A. PHILIP RANDOLPH
Asa Philip Randolph, one of the nation’s most successful African-American labor organizers, was bom in Crescent City, Flori¬ da, where he worked for his father’s tailor shop before completing high school at Cook- manInstitute. He enrolled at the City College of New York, and while there worked enough odd jobs to note the consistent ill treatment of African-American workers.
With a prophetic drive, Randolph attempted to unionize shipyard workers during World War I, though he never suc¬ ceeded. He co-founded the socialist paper The Messenger in 1917 before founding The Brotherhood of Sleeping Car Porters & Maids in 1925. As the first African-Ameri¬ can trade union, the Brotherhood took some 12 years to gain recognition from the Pull¬ man Company.
Organizing labor unions put Randolph in opposition to one of the popular leaders of his day, Marcus Garvey (see no. 46) and his Back-to-Africa movement. Randolph said of him, “What you needed to follow Garvey was a leap of the imagination, but socialism and trade unionism called for rigorous social struggle….” However, Garvey’s popularity inspired Randolph.
Co-founding the Nation¬ al Negro Congress in 1936, and serving as its first president, Randolph began to orga¬ nize the mass demonstrations and parades that had been so effective for Garvey.
He became such a popular public figure that his persuasive promise to schedule a 100,000 person march on Washington in 1941 con¬ vinced President Franklin Roosevelt to issue the first ban on racial discrimination within the military.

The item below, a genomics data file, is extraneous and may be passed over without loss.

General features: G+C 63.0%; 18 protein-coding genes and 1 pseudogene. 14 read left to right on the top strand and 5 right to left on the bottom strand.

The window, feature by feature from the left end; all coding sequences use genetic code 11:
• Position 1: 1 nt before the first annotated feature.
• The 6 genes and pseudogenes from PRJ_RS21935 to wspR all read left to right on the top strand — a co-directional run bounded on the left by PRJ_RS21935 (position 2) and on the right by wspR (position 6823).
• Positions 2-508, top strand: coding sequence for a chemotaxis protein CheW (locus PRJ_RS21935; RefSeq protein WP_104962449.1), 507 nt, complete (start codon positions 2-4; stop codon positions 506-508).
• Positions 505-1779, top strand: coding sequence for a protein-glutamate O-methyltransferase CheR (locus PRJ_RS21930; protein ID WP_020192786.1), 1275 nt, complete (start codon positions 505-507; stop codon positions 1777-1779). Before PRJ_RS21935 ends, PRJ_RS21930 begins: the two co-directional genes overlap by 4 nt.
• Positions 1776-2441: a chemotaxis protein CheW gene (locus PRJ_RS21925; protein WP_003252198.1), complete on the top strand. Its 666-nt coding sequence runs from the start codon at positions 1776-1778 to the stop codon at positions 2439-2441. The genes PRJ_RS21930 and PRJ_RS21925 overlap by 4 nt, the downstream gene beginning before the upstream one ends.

Roosevelt’s order allowed a measure of equality in the armed forces, including shared quarters and shared duties, and Randolph realized how powerful mass protest could be.
In 1963, as his crowning achievement, A. Philip Randolph brought 250,000 people to Washington, D.C. to demand freedom and equality in America.
After years of segrega¬ tion, low wages and unequal rights, the crowd who’d come at Randolph’s invitation, was treated to speakers Dr. Martin Luther King, Jr. (see no. 91), Roy Wilkins (see no. 62), John Lewis of the Student Nonviolent Coordinating Committee, and many other celebrities of the movement.
His organiza¬ tional skill had led to a mass gathering of people ready to accept the message of the civil rights movement. Together the nation strove for greater equality in the workforce, and a greater awareness among all Ameri¬ cans. As Randolph once said:
“By fighting for their rights now, Amer¬ ican Negroes are helping to make America a moral and spiritual arsenal of democracy. Their fight against the poll tax, against lynch law, segregation, and Jim Crow, their fight for economic, political, and social equality, thus becomes part of the global war for freedom.”